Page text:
Heidegger and Arendt in love

No romance could be stranger than the clandestine affair between the Jewish anti-fascist Hannah Arendt and the Nazi philosopher Martin Heidegger - and yet it spanned more than forty years, from their first meeting as student and teacher in 1930s Germany, ‘till Heidegger’s death in 1976.

As a teacher at Freiburg, when he first met the intense, 19 year old Heidegger was the superstar of the German University. His lectures were so demanding that his cult followers would debate their meaning into the small hours. The brilliant young Jewess, from a family of leftists, immediately aroused suspicion amongst the cult, but Heidegger embarked on an intellectually and emotionally intense affair behind his wife Elfride’s back.

Fear of discovery initially parted them, as Heidegger guiltily palmed his brilliant student off on a colleague, Karl Jaspers. But with the growing Nazi movement their paths divided. Heidegger was already on the right, and his romantic, backward looking philosophy gelled with the rising nationalist movement. Not ardently anti-semitic, Heidegger began to make anti-Jewish remarks, pointedly to a young boyfriend of Arendt’s. Much as Arendt adored Heidegger, she could not understand his identification with the Hitler movement, putting his increasing enthusiasm down to careerism, and the negative influence of Elfride. Hannah escaped the holocaust by the skin of her teeth, leaving Germany only to end up in a French concentration camp before escaping that. Meanwhile Heidegger’s star was rising: with his promotion to the Rectorship at Freiburg he had instituted the Hitler salute, and collaborated in the persecution of Jewish students and faculty-members.

Exiled to America, and with a new husband, a Marxist veteran of the Spartacus uprising no less, Arendt put Heidgger to the back of her mind, and began to develop an independent reputation as a brilliant scholar. Working with Jewish organisations and for the American war effort Hannah’s lectures on the real face of German ‘totalitarianism’ at the New School for Social Research amazed New York’s intelligentsia. And though their subject was the fascism that Heidegger espoused, Hannah’s thesis was still the romantic anti-technology and anti-mass philosophy that Heidegger taught her, only now turned against Fascism, instead of against liberal democracy.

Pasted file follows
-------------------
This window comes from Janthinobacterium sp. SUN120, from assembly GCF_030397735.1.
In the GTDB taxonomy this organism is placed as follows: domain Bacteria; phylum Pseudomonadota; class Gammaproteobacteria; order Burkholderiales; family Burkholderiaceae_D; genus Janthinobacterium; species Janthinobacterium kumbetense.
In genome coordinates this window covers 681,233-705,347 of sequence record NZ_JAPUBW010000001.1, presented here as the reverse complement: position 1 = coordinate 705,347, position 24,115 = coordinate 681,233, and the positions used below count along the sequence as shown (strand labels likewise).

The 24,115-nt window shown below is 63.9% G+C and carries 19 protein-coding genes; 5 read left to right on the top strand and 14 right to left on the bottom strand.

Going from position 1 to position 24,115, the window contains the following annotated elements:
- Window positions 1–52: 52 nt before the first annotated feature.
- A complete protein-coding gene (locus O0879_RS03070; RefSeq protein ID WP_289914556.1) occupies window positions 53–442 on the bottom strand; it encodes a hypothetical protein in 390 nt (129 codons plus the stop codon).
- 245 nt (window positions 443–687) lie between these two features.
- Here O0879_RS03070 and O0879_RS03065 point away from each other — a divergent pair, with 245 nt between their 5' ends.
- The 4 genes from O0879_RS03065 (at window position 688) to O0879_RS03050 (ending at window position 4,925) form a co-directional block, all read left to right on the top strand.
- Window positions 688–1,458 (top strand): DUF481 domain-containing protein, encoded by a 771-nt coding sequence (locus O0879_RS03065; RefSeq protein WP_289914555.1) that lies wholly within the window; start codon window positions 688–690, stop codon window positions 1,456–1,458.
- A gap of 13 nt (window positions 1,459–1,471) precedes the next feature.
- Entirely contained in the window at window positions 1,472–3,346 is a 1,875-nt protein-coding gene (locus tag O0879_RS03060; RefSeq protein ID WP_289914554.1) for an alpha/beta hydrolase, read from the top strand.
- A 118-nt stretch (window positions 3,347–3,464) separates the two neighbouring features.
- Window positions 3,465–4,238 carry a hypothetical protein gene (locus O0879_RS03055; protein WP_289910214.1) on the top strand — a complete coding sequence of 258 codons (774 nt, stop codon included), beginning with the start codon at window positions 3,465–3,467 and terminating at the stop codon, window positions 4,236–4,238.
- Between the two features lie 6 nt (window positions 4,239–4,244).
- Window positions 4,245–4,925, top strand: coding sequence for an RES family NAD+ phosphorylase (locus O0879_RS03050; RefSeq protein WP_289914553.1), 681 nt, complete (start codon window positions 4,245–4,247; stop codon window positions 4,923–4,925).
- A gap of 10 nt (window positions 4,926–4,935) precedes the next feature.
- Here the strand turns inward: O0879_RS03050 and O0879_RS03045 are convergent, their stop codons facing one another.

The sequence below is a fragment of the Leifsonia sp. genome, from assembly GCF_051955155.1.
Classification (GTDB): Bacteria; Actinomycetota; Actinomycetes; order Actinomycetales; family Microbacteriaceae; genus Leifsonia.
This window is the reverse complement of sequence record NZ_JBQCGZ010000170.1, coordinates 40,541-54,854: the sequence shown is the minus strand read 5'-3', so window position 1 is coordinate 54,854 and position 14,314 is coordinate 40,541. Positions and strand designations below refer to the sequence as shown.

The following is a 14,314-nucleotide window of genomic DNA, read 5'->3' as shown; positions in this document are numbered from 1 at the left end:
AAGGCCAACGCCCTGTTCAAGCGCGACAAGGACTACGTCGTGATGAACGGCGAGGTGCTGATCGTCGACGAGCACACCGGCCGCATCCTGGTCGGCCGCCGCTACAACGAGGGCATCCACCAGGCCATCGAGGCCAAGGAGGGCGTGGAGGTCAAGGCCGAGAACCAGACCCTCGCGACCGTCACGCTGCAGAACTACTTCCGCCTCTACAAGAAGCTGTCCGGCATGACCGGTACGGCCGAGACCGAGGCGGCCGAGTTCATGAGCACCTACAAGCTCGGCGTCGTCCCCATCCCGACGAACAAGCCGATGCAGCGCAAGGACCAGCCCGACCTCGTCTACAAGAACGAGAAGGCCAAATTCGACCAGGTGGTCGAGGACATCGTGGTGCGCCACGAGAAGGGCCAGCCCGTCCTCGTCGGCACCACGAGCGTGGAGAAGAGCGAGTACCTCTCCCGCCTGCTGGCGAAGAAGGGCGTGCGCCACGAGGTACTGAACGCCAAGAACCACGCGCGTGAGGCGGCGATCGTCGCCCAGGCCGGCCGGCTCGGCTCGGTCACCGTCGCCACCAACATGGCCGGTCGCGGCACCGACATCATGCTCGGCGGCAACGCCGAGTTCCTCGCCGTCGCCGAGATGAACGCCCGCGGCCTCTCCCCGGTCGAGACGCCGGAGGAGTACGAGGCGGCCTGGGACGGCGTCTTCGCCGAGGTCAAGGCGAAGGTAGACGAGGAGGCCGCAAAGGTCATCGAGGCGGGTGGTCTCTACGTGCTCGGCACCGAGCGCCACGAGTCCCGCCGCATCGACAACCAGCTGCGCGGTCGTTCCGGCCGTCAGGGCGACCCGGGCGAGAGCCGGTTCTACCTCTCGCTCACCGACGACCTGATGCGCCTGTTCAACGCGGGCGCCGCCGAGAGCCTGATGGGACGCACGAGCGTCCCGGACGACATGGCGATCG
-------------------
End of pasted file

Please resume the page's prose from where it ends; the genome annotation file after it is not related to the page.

But as Hannah’s star waxed, Heidegger’s waned. He had already been called to task by the Nazi party for his excessive zeal in reorganising the university, and was dangerously allied with the Goering/Strasser wing of the party that had lost out in the night of the long knives. But with the Allied victory, he had become an outlaw in his own home town of Messkirch, disgraced, denied the use even of his library, pending the outcome of the denazification hearings.

When Heidegger called in favours from the many students he had taught it was a roll-call of the emigre European intelligentsia: Herbert Marcuse, Jean-Paul Sartre, Karl Jaspers and the new star Hannah Arendt. It was a testament to his teachings that they still inspired a generation of intellectuals, despite his political disgrace. But much as he was admired for his philosophy, none could stomach his active support of the regime, and, even though Jaspers and Marcuse were tempted to speak up in his favour, Heidegger’s unwillingness to apologise for his past sickened them all. All but one: Hannah.